Richie Hayward came up in a recent OTBT installment that included Little Feat. Along with his LF role, Hayward has been one busy drummer – in this case, because he’s adaptable, creative, and technically amazing. Yup, he’s the type who can take his pick: His choices have included shows and/or recordings with John Cale, Eric Clapton, Ry Cooder, Buddy Guy, Nils Lofgren, Robert Plant, and Tom Waits. Hayward also lent his chops to Joan Armatrading, around when she was adding some Rock/New Wave punch and delivering some of her most exciting shows.

Armatrading Impersonating a Traditional Folkie

Armatrading Impersonating a Traditional Folkie

If a performer can quietly explode onto the scene, that’s what Armatrading did from 1975-1980. The woman was a phenomenon (still is, but that’s another document) by anyone’s standards. With an easy Caribbean grace (she moved from Saint Kitts to London when she was seven), she embodied women’s liberation, freedom and expression for women of African descent, obvious, unapologetic bisexuality (without a public statement or fanfare), and a unique hybrid of Folk/island/Blues/Rock sensibilities. She was a confident guitar stylist, sometimes playing her own leads. And she bore witness to the heady freedom women briefly enjoyed in the pre-AIDS ‘70s.

Many of her lyrics could stand alone as poetry: “Oh the feeling/When you’re reeling//You step lightly, thinking you’re number one //Down to zero with a word/Leaving… for another one”… “Brand new dandy/First class scene-stealer//Walks through the crowd and takes your man” (“Down To Zero”.)

With vocal swoops rivaling a yodeler’s, Armatrading occasionally lost pitch, and the high end of her vocals was sometimes weaker than the low. Her off-the-chart creativity – unique vocal/compositional/guitar rhythms, painting a parallel world, and unique style meldings—tended to eclipse any imperfections. Another remarkable trait was her ability to write song after song around “The I” and/or romance and to sustain interest in these themes by making them feel universal.

Before reviewing Steppin’ Out (available February 23) I thought of Armatrading as the dynamic, rather subdued coffeehouse player she appeared to be on her self-named album cover. Her 1980 Rockpalast concert gives the lie to that perception. She’s clearly in her element with a dream team of some of the era’s most collaboratively gifted players. Along with Hayward, there were bassist/songwriter/L.A. mover and shaker Bill Bodine, guitarist Richard Belke (also known for his work with The Tractors), Wet Willie alumni and Randy Newman/Gregg Allman/Bonnie Raitt supporter Rick Hirsch, and Eric Clapton band member Dick Sims on keyboards.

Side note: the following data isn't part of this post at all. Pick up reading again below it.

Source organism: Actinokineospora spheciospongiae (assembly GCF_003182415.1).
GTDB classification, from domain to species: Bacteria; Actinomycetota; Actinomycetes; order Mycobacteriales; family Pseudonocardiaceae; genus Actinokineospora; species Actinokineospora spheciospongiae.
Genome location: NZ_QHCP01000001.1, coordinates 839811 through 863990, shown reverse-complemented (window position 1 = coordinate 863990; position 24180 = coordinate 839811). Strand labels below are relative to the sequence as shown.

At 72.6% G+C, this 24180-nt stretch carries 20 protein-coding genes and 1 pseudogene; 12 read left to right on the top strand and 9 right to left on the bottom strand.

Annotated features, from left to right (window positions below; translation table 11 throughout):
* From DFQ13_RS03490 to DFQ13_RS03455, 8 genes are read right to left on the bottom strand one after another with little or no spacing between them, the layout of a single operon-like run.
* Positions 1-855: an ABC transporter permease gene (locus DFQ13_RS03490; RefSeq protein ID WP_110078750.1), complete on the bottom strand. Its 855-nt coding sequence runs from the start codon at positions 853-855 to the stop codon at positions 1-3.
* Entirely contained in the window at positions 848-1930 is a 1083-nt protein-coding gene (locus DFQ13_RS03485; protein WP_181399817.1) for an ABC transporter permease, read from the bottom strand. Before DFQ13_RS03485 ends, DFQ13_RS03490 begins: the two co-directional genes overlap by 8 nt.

It’s hard to believe these guys had only two weeks to learn her idiosyncratic rhythms and (sometimes) odd tunings. What transpired was a show often dipping into the sublime, with many of the arrangements surpassing those on the original recordings. The audience was given every nuance of the poignant “Down To Zero,” the jaunty, New-Wave-influenced “Me Myself I,” the contagious “Love and Affection,” the offhand, poetic exuberance of “Kissin’ and a Huggin’,” and the intensity of “Tall in the Saddle” and “You Rope You Tie Me.” Topping these highlights is a  beautiful realization of “Cool Blue Stole My Heart” (one of the handiest evocations of falling in love I’ve ever heard) to which Rick Hirsch contributes an elegant solo exemplifying everything wonderful about the ‘70s “mellow rock” upon which some reactionary punkers liked to spit. Adding a nice addendum is the after-show interview: trendy T-shirts and kerchiefs, and the spirited-while-respectful milieu provide a 1980 snapshot as well as the jubilant crowd that claps along with “Cool Blue.”

I was going to share the Ray Barretto CD that’s a current obsession. But I know even the most rabid music lovers need to go buy coffee beans or rake the cat box. So I’ll just close by sharing something I wish weren’t the case: This past August, Richie Hayward was diagnosed with liver cancer. As of the latest report, it’s still quite a battle. Partly because Hayward is in Canada, and has no health insurance, a web page has been made for friends, fans, and donations: